Fight is on to protect ancient woodland

Craigton Woods
Craigton Woods

Developers have submitted a planning application for 34 houses to be built in a historically and environmentally protected greenbelt area.

The plans for Craigton Woods, in Milngavie, were submitted to East Dunbartonshire Council on Monday, September 8 and CALA Homs.

They say they intend to provide 10 affordable houses within the development, which they claim is more than the requirements laid out by the council and will help issues with local housing stock.

However, residents want to protect the woods which are currently designated as a greenbelt area, an ancient woodland, a local nature conservation site, an important wildlife corridor with historic gardens and a designed landscape. There are also tree preservation orders in place.

CALA recently carried out a plant survey but Mains Estate Residents Association (MERA) claims that they have counted double the amount of species identified by CALA.

CALA’s plans have been submitted following their pre-planning public consultation in Milngavie Town Hall at the beginning of the summer.

Rona Hooper, secretary of MERA, said: “Most people have indicated that they are against this ancient woodland being developed. We believe it should be protected.

“The wood is rich with plants, trees and wildlife and we can’t understand why anyone would want to take this vital source of oxygen away.”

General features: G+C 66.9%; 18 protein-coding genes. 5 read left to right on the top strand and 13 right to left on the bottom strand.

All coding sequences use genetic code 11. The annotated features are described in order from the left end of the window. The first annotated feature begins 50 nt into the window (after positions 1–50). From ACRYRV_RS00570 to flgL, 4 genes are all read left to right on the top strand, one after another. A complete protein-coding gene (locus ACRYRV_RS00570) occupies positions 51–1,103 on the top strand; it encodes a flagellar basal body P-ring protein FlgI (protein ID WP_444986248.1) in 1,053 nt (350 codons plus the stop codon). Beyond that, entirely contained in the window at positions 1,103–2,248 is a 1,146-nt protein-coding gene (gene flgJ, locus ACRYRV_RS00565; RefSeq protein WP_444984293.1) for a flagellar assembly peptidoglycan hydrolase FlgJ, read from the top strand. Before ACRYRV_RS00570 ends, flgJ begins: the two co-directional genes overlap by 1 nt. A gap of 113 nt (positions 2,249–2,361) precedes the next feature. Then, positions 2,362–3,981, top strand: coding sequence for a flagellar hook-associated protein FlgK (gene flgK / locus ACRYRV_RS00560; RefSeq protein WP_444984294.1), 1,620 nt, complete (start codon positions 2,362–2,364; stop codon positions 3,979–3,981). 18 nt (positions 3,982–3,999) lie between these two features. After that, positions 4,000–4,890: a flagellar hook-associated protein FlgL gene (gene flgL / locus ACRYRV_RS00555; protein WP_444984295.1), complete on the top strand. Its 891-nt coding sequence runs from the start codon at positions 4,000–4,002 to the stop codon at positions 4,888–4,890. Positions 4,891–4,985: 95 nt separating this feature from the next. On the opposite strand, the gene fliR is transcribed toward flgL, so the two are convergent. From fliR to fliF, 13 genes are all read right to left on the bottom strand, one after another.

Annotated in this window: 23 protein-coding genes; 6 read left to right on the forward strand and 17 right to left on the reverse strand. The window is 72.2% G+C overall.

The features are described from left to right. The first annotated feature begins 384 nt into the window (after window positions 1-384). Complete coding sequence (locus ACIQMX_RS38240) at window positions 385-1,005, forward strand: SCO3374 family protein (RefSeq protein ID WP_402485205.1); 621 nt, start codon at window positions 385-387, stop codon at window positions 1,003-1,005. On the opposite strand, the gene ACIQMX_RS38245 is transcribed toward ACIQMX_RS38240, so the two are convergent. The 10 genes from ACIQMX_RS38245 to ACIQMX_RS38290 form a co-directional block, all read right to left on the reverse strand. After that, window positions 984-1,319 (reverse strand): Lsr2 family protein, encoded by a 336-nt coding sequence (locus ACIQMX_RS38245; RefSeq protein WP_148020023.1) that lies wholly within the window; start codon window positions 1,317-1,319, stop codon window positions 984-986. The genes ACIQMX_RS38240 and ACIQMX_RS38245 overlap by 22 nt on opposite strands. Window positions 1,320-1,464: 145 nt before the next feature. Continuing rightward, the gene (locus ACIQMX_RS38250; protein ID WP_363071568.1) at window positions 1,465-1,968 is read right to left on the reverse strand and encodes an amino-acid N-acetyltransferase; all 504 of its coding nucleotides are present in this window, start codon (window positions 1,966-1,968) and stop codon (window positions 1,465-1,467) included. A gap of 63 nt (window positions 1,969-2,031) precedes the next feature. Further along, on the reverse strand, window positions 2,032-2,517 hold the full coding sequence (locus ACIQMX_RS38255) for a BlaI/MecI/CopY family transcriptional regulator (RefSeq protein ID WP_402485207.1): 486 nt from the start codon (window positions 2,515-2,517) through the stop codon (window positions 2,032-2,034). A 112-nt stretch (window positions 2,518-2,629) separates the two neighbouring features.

Part of the core path network also runs through the wood and was formerly the Carriage Drive to the manor house on the estate. The original Douglas Academy was on the site of the manor house and the owners were part of the Douglas Clan. The Douglas family was one of the largest landowners in Scotland at one time, after being rewarded for carrying the heart of Robert the Bruce on Crusade.

A spokesperson for CALA Homes (West) said: “As part of this altered layout, a larger central area of woodland/open space is included, increasing local amenity.

“CALA has listened to concerns from the community and recognising the importance of this area, took steps to make its proposals as sympathetic as possible.

“Our plans will safeguard the future of Craigton Wood by placing a strong onus on its long-term health, making it safer and bringing it back into community use.”